Because Spielberg fails to recognize or deal with the basic class conflict at the heart of his film, we have to do it for him. It also means that his total vision is blurred and inconsistent; his attitude toward his characters fluctuates between heartfelt warmth and estranged dismay. For example, a naive sexism permeates the film and Spielberg’s attitude toward Lou Jean and makes Hawn’s characterization inconsistent. Her conscious manipulation of her flaccid, velvet-eyed husband jars against her foolish plan and mindless joy riding: “We're the Poplins!” she shrieks, hanging by heels and hands between car window and a Chicken Delight drive-in restaurant. Her hysterical repudiation of the public’s gifts as she careens into Mexico also fails to convince. We warm toward Clovis because he is weak and dumb, and we accept Slide because he is inexperienced and sympathetic to his captors. Lou Jean, however, evokes a lurking fear because the director himself is afraid of her hysterics and her cheap sexuality. She emanates craziness; we cannot see her as a maligned innocent.
Another problem the director can't work out is a conception of Captain Tanner’s proper function. Tanner hasn't taken a human life in his 18 years of police work. He wants to capture the Poplins, not assassinate them. And Ben Johnson (whom everyone remembers in his soothsayer role in THE LAST PICTURE SHOW) comes across as a wise man, relying on personal relationships rather than on institutional clout, and warmly human. However, the police force as such is presented as a collection of dehumanized, ravening appendages to guns and living cars. A Ben Johnson/Captain Tanner cannot exist in this context. This discrepancy, which goes almost unnoticed because of its precedent in other much less sophisticated movies, exemplifies the split running through the movie. Spielberg is attempting to present characters who are at the same time caricatures—idiosyncratic, three dimensional people who are also slapstick cardboard figures.
However confused Spielberg’s vision is with regard to these characters and their functions, his satirical insight into American mores cannot be denied. He defines the populace in terms of its obsessions: guns, cars, and family. Guns and cars are at once possessions worth so many dollars and symbols of potency, mobility, and physical strength. Once Lou Jean and Clovis acquire a lethal looking revolver and a shotgun, they gain control, however temporarily, over Spielberg’s “large forces.” Their frantic, impulsive brandishing of their weapons objectifies their lack of control over their own destinies. Several brief, but frightening scenes point up the U.S. gun fetish. When the police frisk the inhabitants of a small town through which Lou Jean, Clovis, and Slide will soon pass, they amass a huge pile of weaponry. The two former reserve police officers who go out searching for the missing fugitives carry with them lovingly polished rifles. The relief we feel when Tanner uses these rifles to destroy their car’s siren and flashing lights is evoked by the viciousness with which these men attacked their trapped quarry.
When the surrogate John Connally (played by the ex-governor’s brother) is forced to retreat to safety in the courthouse, he takes an obviously expensive hunting rifle from his collection of guns and gives it to a policeman, saying, “I know you won't let me shoot the son-of-a-bitch, but at least you can use my rifle.” The rifle becomes the instrument through which he can vicariously annihilate the usurpers of his peace. Clearly, given the chance, this quiet white-haired man would gladly shoot the Poplins. Guns, then, be-come equated with control, and the ability to kill rather than to prevent killing. They also bring to the surface the hysterical viciousness which Spielberg intimates lies just beneath our socialized exteriors.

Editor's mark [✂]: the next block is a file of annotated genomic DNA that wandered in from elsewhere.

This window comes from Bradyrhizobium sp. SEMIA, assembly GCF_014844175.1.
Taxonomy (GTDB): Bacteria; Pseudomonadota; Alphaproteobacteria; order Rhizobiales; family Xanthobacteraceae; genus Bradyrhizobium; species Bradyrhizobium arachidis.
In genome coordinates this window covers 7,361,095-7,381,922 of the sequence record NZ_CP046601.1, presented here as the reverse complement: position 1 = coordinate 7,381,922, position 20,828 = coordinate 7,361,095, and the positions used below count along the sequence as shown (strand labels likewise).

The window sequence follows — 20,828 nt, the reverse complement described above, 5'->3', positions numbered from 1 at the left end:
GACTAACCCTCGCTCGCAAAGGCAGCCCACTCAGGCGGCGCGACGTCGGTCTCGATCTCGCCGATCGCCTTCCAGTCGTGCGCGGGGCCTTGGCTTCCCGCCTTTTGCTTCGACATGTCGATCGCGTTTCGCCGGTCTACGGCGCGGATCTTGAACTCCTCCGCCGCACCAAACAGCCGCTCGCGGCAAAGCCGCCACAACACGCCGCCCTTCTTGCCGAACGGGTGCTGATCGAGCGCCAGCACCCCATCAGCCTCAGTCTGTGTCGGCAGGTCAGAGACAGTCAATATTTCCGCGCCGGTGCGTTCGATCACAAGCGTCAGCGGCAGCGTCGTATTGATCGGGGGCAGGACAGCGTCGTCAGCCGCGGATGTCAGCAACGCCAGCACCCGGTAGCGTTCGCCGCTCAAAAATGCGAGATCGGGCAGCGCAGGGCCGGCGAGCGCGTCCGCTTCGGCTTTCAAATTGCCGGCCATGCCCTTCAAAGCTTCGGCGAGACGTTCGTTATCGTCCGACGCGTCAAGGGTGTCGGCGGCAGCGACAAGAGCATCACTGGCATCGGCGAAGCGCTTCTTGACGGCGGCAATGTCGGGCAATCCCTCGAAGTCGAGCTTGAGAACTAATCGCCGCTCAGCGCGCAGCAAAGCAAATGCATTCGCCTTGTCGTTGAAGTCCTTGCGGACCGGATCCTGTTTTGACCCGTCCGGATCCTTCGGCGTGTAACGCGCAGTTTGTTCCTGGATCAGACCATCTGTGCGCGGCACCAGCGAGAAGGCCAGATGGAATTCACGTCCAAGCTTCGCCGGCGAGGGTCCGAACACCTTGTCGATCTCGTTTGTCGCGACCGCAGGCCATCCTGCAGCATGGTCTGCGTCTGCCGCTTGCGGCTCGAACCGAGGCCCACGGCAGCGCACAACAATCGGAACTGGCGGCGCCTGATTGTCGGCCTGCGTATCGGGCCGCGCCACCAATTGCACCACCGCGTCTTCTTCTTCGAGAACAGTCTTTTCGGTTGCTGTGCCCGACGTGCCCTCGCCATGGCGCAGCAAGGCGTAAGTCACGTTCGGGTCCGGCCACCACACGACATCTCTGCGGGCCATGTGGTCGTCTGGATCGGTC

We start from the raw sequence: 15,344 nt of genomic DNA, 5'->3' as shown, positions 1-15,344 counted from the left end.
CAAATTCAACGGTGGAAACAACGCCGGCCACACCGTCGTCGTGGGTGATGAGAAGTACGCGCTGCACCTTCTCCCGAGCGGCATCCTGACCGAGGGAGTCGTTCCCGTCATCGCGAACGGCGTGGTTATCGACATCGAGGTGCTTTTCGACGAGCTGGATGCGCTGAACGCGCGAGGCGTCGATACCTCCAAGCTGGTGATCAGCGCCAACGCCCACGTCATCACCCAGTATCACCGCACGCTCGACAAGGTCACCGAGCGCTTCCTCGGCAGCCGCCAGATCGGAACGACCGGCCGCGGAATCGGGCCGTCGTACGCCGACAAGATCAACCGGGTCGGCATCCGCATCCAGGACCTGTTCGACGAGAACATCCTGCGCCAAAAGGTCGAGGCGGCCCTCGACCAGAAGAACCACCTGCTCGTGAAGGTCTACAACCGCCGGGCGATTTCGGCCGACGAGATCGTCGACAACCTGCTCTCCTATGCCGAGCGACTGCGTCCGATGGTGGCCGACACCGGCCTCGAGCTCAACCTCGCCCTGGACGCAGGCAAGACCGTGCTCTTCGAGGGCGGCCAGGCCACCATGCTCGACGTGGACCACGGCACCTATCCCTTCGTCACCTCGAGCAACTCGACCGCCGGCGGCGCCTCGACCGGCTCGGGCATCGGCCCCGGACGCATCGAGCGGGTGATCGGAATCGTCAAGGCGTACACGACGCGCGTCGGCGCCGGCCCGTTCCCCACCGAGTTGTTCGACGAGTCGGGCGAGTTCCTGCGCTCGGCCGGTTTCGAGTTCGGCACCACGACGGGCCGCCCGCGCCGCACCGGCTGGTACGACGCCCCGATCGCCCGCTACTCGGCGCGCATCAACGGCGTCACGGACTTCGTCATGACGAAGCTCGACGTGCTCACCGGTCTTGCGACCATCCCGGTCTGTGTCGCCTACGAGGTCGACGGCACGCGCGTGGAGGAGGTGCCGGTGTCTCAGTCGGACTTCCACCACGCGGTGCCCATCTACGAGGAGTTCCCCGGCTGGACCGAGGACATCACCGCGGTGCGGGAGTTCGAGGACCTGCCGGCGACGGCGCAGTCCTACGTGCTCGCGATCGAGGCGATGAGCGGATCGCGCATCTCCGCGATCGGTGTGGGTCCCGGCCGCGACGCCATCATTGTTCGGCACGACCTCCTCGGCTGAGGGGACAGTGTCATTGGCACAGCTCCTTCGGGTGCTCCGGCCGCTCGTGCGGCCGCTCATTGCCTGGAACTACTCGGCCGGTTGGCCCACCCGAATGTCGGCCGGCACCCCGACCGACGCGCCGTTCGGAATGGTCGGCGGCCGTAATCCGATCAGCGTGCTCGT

In the strictest sense, cars are the protagonists in THE SUGARLAND EXPRESS. The movie centers on the faulty equation people in the United States make between mobility and freedom. Moving, parked, overturned, wrecked, and burning cars, cars being washed, repaired, riddled with bullets, fill the screen through most of the movie. The fugitives even sleep in a camper. They are followed by an excruciatingly funny convoy of hundreds of police cars which are often filmed slightly out of focus so as to make of them gray monsters with red, revolving eyes. The telephoto lens which is often used on them also makes the cars weirdly organic: they seem to have minds of their own. At the movie’s end, the pursuing cars loom up over a series of ridges which separate them from their crippled quarry. They perform a weird dance of death as they vault over low ridges in their pursuit of the fugitives. The vague horror these scenes inspire comes from our perception that the cars, as presented, have acquired identity. And we are constantly confronted with the fact that all these vehicles’ elaborate maneuvering is pointless—everyone is going nowhere. When two local policemen decide to pit their car against Slide’s car (they plan to ram him), they succeed only in creating a chaos of wrecked, flaming derelict hulks. Tanner’s mobility cannot save Clovis and Lou Jean, as he would wish, and, of course, the Poplin’s mobility leads directly to Clovis’ death and Lou Jean’s utter defeat.
Spielberg, like Richard Sarafian. of VANISHING POINT, takes on this American equation and turns it on its head. However, because he does not also examine the structure which perpetuates this myth, we are left with the impression that all endeavor is basically senseless, signifying nothing. Spielberg leaves us in a vacuum because he debunks and does not analyze. Therefore we are left with a sense of dull hopelessness. Lou Jean gets Baby Langston back and Slide stays with the force. But what difference does all that make, we ask. Spielberg gives us a chaotic, valueless world in which nothing much does make a difference. If we are not to be utterly depressed by this bleak vision of human potential, we have to probe the film’s fragile surface to see what insights it provides into our crumbling society. The fact that it does provide such insights is the value of the film.